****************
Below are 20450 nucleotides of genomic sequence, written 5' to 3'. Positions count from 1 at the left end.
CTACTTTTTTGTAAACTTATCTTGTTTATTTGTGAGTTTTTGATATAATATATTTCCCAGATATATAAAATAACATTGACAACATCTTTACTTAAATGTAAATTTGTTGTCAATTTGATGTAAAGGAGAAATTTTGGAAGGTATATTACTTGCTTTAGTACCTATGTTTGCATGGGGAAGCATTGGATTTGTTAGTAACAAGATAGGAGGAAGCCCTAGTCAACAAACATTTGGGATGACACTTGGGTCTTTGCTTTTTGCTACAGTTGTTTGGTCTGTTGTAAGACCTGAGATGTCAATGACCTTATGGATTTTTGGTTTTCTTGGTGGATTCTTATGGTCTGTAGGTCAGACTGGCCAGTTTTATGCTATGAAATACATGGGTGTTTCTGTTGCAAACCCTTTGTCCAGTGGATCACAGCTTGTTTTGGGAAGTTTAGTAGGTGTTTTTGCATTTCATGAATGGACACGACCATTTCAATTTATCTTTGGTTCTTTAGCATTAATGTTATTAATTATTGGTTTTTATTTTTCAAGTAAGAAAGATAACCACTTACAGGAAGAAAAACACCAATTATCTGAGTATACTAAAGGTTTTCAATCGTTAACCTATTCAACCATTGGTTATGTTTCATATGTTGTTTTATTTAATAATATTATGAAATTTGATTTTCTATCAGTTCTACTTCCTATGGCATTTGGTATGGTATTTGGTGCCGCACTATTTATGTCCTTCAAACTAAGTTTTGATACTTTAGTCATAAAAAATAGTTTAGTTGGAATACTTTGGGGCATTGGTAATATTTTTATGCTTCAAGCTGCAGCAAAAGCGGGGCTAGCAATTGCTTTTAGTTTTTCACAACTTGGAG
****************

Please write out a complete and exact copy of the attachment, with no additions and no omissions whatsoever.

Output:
Below are 20450 nucleotides of genomic sequence, written 5' to 3'. Positions count from 1 at the left end.
CTACTTTTTTGTAAACTTATCTTGTTTATTTGTGAGTTTTTGATATAATATATTTCCCAGATATATAAAATAACATTGACAACATCTTTACTTAAATGTAAATTTGTTGTCAATTTGATGTAAAGGAGAAATTTTGGAAGGTATATTACTTGCTTTAGTACCTATGTTTGCATGGGGAAGCATTGGATTTGTTAGTAACAAGATAGGAGGAAGCCCTAGTCAACAAACATTTGGGATGACACTTGGGTCTTTGCTTTTTGCTACAGTTGTTTGGTCTGTTGTAAGACCTGAGATGTCAATGACCTTATGGATTTTTGGTTTTCTTGGTGGATTCTTATGGTCTGTAGGTCAGACTGGCCAGTTTTATGCTATGAAATACATGGGTGTTTCTGTTGCAAACCCTTTGTCCAGTGGATCACAGCTTGTTTTGGGAAGTTTAGTAGGTGTTTTTGCATTTCATGAATGGACACGACCATTTCAATTTATCTTTGGTTCTTTAGCATTAATGTTATTAATTATTGGTTTTTATTTTTCAAGTAAGAAAGATAACCACTTACAGGAAGAAAAACACCAATTATCTGAGTATACTAAAGGTTTTCAATCGTTAACCTATTCAACCATTGGTTATGTTTCATATGTTGTTTTATTTAATAATATTATGAAATTTGATTTTCTATCAGTTCTACTTCCTATGGCATTTGGTATGGTATTTGGTGCCGCACTATTTATGTCCTTCAAACTAAGTTTTGATACTTTAGTCATAAAAAATAGTTTAGTTGGAATACTTTGGGGCATTGGTAATATTTTTATGCTTCAAGCTGCAGCAAAAGCGGGGCTAGCAATTGCTTTTAGTTTTTCACAACTTGGAG